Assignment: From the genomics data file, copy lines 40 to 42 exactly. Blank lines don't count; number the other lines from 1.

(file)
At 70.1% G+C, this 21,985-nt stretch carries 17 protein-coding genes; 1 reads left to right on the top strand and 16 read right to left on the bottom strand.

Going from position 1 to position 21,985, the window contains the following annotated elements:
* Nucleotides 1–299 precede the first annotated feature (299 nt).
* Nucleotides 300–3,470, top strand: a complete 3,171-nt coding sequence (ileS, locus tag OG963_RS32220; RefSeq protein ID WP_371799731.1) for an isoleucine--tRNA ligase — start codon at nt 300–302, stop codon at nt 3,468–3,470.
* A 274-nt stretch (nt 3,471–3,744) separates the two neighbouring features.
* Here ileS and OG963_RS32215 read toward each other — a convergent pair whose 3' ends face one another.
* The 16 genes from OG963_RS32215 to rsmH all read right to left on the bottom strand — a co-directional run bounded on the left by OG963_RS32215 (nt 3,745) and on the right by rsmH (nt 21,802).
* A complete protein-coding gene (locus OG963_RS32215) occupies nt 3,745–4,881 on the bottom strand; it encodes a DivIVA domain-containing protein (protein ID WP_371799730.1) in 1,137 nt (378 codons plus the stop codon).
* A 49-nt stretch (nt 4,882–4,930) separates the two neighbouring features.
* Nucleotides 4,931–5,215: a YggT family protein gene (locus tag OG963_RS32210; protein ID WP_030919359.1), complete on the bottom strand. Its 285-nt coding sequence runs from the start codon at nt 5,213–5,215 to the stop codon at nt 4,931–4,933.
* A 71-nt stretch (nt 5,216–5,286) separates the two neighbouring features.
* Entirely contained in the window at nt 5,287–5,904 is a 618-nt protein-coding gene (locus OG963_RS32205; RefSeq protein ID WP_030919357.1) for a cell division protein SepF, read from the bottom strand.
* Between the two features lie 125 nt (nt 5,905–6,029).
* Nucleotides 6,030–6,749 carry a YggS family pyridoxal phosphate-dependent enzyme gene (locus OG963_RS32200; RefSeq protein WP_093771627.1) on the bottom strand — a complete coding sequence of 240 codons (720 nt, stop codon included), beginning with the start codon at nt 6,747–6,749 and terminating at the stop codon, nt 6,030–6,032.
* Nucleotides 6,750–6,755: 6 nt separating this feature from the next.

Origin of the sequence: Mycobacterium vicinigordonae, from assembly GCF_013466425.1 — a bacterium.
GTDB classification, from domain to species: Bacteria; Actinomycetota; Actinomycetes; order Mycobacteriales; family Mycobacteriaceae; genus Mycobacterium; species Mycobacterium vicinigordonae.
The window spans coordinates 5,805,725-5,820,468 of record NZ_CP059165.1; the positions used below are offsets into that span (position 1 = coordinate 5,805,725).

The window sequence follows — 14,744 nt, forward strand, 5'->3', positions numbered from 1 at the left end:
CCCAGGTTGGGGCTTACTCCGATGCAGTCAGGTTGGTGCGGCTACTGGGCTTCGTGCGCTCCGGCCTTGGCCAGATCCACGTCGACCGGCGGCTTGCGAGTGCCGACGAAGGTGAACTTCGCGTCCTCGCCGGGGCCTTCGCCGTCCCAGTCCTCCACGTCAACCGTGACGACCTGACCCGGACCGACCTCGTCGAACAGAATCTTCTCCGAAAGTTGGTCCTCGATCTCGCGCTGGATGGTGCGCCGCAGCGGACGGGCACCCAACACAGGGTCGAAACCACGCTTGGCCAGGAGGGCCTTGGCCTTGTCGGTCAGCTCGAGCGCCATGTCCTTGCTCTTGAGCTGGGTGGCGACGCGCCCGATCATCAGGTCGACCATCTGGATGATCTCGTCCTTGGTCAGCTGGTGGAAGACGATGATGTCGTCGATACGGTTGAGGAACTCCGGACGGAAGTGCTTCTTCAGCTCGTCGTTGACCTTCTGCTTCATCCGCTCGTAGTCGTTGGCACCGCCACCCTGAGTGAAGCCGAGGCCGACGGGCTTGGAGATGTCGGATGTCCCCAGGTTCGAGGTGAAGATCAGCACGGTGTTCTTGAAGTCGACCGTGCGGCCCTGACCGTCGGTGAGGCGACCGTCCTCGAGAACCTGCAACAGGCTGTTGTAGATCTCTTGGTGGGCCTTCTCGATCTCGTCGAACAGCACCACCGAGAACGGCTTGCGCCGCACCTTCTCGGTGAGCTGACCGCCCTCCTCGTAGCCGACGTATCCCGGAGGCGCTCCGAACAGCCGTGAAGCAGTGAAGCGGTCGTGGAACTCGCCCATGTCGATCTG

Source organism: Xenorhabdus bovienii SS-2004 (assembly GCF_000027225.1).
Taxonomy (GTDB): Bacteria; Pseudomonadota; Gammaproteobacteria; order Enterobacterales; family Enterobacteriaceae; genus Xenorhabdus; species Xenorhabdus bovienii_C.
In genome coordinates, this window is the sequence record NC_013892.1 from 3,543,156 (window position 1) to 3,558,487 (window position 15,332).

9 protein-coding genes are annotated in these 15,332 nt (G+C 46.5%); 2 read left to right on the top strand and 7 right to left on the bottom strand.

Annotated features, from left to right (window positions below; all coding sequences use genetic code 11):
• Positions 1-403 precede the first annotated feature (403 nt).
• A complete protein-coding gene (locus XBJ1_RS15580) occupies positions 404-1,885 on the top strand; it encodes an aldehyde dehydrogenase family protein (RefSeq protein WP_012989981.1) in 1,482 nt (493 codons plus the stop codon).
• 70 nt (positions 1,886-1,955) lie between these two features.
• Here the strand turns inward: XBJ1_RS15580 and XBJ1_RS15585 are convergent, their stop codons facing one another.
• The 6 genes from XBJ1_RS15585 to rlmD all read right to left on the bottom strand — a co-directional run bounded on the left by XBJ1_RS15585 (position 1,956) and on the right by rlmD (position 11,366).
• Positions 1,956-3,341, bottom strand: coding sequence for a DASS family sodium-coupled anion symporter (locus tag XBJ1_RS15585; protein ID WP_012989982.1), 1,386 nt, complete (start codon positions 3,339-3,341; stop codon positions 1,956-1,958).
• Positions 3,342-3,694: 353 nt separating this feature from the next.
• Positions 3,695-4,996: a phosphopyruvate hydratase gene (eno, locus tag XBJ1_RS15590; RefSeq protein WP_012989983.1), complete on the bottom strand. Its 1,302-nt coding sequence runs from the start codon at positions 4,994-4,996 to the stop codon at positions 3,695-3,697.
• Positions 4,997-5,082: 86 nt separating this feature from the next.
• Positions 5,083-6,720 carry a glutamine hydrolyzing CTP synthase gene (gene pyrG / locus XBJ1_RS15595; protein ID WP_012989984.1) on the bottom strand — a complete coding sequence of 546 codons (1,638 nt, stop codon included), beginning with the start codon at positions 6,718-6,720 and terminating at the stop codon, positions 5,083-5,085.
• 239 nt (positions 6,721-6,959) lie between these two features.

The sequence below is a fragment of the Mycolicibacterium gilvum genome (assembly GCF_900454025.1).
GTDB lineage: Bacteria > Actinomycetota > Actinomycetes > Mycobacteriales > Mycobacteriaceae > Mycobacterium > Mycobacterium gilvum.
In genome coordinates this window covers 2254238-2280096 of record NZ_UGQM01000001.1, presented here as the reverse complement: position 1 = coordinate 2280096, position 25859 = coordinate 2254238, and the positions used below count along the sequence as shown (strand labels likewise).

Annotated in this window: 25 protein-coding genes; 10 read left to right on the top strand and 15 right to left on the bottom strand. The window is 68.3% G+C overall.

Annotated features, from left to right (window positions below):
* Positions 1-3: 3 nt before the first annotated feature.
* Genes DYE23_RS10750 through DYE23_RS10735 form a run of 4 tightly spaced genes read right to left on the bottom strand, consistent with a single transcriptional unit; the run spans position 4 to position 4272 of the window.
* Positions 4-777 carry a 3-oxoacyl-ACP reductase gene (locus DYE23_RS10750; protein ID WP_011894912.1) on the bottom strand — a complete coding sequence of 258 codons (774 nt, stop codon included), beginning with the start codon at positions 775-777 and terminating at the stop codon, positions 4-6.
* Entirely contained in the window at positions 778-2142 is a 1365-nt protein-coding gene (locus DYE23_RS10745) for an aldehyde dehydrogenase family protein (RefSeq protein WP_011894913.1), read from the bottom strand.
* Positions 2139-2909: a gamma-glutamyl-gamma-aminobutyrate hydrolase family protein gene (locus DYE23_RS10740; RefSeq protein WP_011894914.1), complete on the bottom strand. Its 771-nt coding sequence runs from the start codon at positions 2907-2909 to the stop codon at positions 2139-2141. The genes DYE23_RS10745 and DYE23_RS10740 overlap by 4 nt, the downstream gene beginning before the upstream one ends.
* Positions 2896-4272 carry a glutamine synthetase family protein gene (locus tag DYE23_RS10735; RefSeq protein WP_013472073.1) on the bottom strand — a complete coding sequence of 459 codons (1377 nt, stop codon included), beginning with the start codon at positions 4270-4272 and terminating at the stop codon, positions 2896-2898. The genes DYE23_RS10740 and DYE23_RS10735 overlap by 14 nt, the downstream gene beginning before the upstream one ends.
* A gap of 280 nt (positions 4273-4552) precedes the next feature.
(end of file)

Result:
Annotated in this window: 25 protein-coding genes; 10 read left to right on the top strand and 15 right to left on the bottom strand. The window is 68.3% G+C overall.

Annotated features, from left to right (window positions below):
* Positions 1-3: 3 nt before the first annotated feature.